Deconstructing Gertrude Stein
by Stephen D. Abney
“A rose is a rose is a rose.” In this paper, we explore the intricacies of this oft-quoted statement by Gertrude Stein through a discursive textual analysis, of each word in serie, in an attempt to definitize the meaning of each, while realizing its connectivity to metaethics. Having set the paradigmatic table, as it were, we begin.
A: In American education, A refers to the top grade in an ABCDE or ABCDF grading rubric. In some school districts and colleges, A can be modified to A+ or A-, with A+ then becoming the highest possible grade.
However, use of A to signify the highest or best is not universal in the United States. Consider these counterexamples: In minor league baseball, the A leagues fall below the AA and AAA leagues. In high school athletics, schools are often classified by size for competitive purposes, so that a high school with 50 students does not compete against one with 5,000; this is particularly true for football, although state athletic associations frequently use a classification for other interscholastic sports as well.
Similarly, in financial markets, A represents the sixth highest credit rating for a bond in the Standard and Poor’s grading system. AAA, AA+, AA, AA- and A+ bonds are all better than A bonds.
While this level of detail is not required to parse Gertrude Stein’s intent, we can nonetheless safely conclude that “A” represents a grade of some sort. Which classification system she was referencing is a detail to be examined later.
Rosé: A wine with a pinkish color, between that of a red wine and a white wine. This coloration occurs as a result of the red grape skins coming in contact with the juice less than is the case for actual red wines. Few current wine classifications use letter designations. However, the St. Emilion Classification of 1955 notably held 1st 1e Grand Cru Classe A as its highest class, just above 2nd 1e Grand Cru Classe B. As Stein died in 1946, this particular rating schema could not have been her inspiration. Nevertheless, as Stein attended both Radcliffe and Johns Hopkins, and lived in France for many years, it is certainly conceivable that a precursor to the St. Emilion wine grading system is intended.
Is: The singular, first-person, present-tense form of the verb “to be.” Here, Stein cleverly uses one short word to convey several powerful concepts. First, she alludes to singularity, perhaps in the sense of uniqueness, but also, perhaps in the sense of unwedded bliss. Then, she reminds us that a personal experience is being portrayed. This is not a mass event, nor is it second-hand, a vicarious experience belonging to someone else and only shared with the author afterward.
Further, she does not write “a rose are,” which could be second person, or plural, or both. Rather, this is intimately first person. She claims reality for the rose. She also provides a time element. The rose is … now! The immediacy of her writing could not be clearer on this. Finally, Stein provides existential truth. “A rose is.” If she had stopped there, she would have pronounced a truth well worth remembrance. However, she continues, ever more deeply.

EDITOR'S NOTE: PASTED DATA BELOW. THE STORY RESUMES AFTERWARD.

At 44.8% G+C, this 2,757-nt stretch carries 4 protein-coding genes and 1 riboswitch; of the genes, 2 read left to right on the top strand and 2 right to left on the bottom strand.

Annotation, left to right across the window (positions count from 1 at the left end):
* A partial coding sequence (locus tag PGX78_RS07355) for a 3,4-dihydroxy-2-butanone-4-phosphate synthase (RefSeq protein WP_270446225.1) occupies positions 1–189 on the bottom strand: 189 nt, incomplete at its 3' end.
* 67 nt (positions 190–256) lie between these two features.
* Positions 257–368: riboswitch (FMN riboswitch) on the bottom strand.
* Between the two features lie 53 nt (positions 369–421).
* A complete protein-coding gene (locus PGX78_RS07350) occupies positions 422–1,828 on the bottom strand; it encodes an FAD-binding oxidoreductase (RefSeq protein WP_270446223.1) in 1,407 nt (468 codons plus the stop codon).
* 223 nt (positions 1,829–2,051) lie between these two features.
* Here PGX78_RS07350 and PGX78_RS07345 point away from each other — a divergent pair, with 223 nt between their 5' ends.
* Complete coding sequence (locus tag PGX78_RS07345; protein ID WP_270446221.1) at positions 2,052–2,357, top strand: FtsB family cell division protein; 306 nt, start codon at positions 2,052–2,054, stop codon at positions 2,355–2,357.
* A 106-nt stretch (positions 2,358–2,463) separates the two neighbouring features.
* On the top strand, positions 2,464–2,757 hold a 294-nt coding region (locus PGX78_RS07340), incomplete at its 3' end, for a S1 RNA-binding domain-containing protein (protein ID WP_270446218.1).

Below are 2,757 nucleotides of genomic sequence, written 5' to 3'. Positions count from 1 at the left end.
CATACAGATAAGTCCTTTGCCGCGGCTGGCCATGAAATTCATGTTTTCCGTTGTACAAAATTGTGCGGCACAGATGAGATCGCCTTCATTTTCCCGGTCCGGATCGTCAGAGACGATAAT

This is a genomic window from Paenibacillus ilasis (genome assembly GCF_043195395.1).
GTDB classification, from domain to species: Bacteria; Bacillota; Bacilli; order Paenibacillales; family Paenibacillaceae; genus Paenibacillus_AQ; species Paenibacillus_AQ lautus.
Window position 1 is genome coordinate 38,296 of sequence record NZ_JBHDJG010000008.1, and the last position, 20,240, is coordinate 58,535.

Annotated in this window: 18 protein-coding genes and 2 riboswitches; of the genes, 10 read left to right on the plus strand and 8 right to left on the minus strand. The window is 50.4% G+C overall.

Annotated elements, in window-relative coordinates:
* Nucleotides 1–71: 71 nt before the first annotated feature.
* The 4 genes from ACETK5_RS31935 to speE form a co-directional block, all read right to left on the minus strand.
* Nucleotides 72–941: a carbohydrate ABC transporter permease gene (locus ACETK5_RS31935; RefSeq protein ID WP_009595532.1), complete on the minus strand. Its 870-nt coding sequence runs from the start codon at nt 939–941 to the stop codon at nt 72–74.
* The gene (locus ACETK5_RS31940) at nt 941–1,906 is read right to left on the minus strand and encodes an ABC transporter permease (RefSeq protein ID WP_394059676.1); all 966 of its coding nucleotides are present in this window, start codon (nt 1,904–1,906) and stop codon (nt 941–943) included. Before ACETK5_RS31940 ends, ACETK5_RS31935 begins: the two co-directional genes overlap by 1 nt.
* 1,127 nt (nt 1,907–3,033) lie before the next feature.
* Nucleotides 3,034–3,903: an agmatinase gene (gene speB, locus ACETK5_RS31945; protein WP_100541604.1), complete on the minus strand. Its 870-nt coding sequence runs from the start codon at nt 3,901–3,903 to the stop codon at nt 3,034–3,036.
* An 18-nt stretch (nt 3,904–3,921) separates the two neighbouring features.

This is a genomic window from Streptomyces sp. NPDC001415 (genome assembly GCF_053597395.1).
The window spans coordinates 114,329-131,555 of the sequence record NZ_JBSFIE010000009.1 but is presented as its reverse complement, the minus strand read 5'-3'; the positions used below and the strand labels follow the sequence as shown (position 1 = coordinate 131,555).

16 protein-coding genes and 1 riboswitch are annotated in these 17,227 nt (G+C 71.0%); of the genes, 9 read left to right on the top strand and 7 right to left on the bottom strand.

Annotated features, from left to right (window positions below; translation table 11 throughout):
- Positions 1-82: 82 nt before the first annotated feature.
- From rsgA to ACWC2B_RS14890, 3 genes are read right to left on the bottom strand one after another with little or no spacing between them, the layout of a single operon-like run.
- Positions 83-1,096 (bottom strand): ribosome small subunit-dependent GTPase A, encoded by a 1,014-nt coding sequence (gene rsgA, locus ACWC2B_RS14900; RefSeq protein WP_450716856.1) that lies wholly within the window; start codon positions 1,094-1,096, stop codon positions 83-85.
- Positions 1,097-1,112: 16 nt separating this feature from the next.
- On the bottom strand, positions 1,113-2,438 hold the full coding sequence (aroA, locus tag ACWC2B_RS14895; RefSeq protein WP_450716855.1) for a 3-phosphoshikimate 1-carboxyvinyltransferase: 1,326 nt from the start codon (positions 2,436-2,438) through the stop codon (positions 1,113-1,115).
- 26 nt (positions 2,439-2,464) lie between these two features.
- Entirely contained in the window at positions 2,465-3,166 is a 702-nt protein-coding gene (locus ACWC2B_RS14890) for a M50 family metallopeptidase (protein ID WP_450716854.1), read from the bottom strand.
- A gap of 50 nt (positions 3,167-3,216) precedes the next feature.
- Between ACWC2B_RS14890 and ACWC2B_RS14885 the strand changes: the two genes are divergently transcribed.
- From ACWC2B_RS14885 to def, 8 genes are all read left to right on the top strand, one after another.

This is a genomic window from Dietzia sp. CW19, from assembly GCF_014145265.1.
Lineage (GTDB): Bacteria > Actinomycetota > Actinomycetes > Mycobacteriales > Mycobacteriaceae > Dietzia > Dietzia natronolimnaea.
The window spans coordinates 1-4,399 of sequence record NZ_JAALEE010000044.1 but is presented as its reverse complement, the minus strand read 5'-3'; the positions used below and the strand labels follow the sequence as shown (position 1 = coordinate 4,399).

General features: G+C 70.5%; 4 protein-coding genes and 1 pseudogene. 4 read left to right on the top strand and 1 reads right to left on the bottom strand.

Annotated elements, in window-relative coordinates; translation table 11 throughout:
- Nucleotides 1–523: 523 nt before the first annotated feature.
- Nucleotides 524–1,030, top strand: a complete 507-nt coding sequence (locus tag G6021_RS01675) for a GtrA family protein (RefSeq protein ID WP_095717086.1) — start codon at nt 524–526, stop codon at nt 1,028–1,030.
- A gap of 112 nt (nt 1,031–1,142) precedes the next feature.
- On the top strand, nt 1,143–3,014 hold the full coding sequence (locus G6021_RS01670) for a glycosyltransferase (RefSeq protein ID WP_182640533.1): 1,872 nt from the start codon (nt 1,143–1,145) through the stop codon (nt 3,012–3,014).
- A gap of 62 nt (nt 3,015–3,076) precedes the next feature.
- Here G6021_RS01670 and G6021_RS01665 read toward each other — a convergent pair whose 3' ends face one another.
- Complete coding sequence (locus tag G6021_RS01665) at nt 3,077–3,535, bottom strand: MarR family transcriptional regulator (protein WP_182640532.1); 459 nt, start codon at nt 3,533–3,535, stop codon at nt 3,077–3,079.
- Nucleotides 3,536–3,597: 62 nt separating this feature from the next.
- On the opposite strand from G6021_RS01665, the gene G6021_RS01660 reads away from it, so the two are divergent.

A: Singular, indefinite pronoun. Again, Stein emphasizes singularity. Note how easily she combines the singular “is” with the singular “a.” Now, however, she denies uniqueness. A unique, specific item would typically be denoted by “the,” not “a.” She has moved us swiftly from consideration of unity, to a discussion of universality. A rose stands for all roses in this sense. We see Plato’s cave shadows in that any rose is an exemplar of all roses, a standard-bearer for rosedom, as it were. Stein clearly recognizes the inherent tension of living one’s self-interest while living in community, the same tension France experienced during her life there, as communism and capitalism struggled to win French hearts and minds.
Rose: A flower of the genus Rosa. A symbol of romantic love since ancient times, the rose is perhaps the most purchased flower in the world. However, it is unlikely Stein is alluding to purchased love, whether via prostitution, dowry, bride price, or through the Western ritual of dating in which both wine and roses play prominent roles. She appears rather to refer us to the single rosebud, a potent symbol of chaste love, love that has not yet fully blossomed. Elsewhere, Stein wrote, “What is marriage, is marriage protection or religion, is marriage renunciation or abundance, is marriage a stepping-stone or an end. What is marriage.”
The Cherokee rose, Rosa laevigata, a symbol of the state of Georgia, is ironically an invasive species from China. The irony of existentialism finds “full flower” in this selection of a cultivar named after people driven from Georgia by President Andrew Jackson and his minions following passage of the Indian Removal Act of 1830 and originating in an area from which migrants to Georgia were excluded. Stein uses this imagery to demonstrate historic solidarity with those oppressed peoples.
Is: In mathematics and logic, equal or proportionate. One plus one is two. A is to B as B is to C. One should not, however, reduce “a rose is a rose is a rose” to the tautological x = x = x, which would be to trivialize Stein’s profound insights. Further, she does not appear to intend comedic relief, as seen in “sometimes a cigar is just a cigar.”, Egalité in the political sense seems to be intended here.